Wedding Etiquette: Turn Off and Tune In

Say “I don’t” to electronics for an unplugged wedding ceremony.

Although we live in a world of hyperconnectivity, where we are plugged into technology 24/7, some brides and grooms are saying “I don’t” to electronics at their wedding ceremonies and asking their guests to put away their cell phones, tablets and cameras.

“I wanted my guests to be present in the moment, and to not be overly concerned with getting their next shot,” says Heather Guffey of her unplugged May wedding in Odessa, MO. “You’re emotionally detached when you’re taking pictures and not listening to the vows. I wanted people to listen.”

Many celebrities, including Michael Jordan and Kim Kardashian, have imposed an Internet black-out when saying their “I dos,” but regular folks are doing it, too, in the hope of focusing their guests’ attention, as well as to ensure better professional photos.

“I’ve seen wedding photos where there are so many arms sticking up with cell phones in every picture, and I didn’t want that,” says Teddi Botteron, of Wesley Chapel, FL, who married last September. She posted a sign outside the venue kindly asking her guests to put away their electronics during the ceremony.

Local photographer Cricket Whitman is thrilled that more weddings are going no-tech.  “It’s like an obsession; everyone thinks they are a photographer,” says the co-owner of Cricket’s Photo & Cinema in Winter Garden. “I’ve had people plant themselves right in front of me,” and all of those extra flashes can ruin a once-in-a-lifetime photo.

She recently got an email from a bride asking her to edit out all the cell phones from a wide shot of the church. “It was a difficult request,” Whitman says, because there were so many hands in the air holding devices.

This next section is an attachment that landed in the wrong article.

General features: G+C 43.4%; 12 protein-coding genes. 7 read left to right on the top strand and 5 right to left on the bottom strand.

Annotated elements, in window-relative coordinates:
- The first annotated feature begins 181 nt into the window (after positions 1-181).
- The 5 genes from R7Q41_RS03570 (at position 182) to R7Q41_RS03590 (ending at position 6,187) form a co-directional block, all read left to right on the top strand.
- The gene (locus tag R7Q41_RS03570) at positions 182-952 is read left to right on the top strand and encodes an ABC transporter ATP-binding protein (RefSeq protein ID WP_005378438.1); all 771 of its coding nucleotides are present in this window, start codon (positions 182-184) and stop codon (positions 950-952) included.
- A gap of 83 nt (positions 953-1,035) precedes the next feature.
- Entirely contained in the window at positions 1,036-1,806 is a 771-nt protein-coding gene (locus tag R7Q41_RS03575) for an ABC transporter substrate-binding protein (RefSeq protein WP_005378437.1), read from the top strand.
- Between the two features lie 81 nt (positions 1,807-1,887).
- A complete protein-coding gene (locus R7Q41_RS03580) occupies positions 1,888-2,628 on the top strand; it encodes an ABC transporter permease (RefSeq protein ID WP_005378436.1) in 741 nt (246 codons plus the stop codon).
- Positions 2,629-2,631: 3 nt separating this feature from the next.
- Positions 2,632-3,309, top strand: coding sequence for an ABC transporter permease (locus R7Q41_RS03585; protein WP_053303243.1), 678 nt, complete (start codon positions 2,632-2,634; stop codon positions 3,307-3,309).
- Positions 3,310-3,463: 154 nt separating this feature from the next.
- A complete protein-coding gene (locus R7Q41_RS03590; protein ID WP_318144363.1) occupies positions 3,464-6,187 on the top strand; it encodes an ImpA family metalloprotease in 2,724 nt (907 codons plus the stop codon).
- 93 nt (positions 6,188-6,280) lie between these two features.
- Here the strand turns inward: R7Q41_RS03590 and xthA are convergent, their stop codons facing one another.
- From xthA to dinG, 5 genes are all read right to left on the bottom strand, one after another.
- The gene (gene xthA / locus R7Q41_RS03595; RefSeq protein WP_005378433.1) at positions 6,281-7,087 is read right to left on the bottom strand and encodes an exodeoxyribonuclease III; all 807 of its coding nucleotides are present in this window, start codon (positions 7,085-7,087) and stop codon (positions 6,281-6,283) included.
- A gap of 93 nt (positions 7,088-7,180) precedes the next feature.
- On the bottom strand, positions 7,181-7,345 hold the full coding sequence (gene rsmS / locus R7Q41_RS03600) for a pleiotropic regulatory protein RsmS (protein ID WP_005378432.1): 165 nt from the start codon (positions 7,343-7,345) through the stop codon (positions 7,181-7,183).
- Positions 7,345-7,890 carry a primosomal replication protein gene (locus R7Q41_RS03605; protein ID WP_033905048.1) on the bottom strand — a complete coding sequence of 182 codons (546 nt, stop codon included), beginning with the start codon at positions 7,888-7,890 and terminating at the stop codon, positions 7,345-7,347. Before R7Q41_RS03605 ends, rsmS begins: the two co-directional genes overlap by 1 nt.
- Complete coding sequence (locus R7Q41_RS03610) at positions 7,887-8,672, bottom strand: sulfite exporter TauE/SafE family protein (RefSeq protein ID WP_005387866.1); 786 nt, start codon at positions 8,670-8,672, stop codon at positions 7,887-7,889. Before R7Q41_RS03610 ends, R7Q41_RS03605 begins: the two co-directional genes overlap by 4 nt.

Whitman likes to get pictures of the family’s reaction during the ceremony, but at one wedding she noticed the mother of the groom taking her own photos and missing out on the action in real time. “They forget that I’m the professional who was hired to do the job.”

To alert guests to their wishes, couples often include a polite note in the invitation or post a sign at the entrance. But, advises Whitman, it works best when the officiant makes an announcement before the ceremony begins. “Otherwise, nobody listens,” she says.

If you really want to enforce the rule, there’s always Yondr, a national company with the slogan “Be Here Now.” It provides lockable pouches so guests can store their digital devices during a cell phone-free event. If you get a call, the pouch vibrates, and you can step outside and unlock it at a designated station.

Yet, even those who ban electronics from the ceremony usually encourage a “plugged in” reception. Like Botteron, they provide special Snapchat filters or custom Instagram hashtags and encourage guests to go selfie crazy at the cocktail party and reception and post to their heart’s content.

Then, the more photos the better, says Guffey. She enjoyed seeing party pictures online as soon as her wedding was over, instead of waiting weeks for the photographer’s proofs. “It was fun to see everybody’s different point of view,” Guffey says.

Photographer Whitman welcomes those pictures, as long as the crowd lets her get the classic shots, such as the couple’s first dance and slicing the cake. Candids can capture another aspect of the celebration, she notes. “After all, I can’t be everywhere.”

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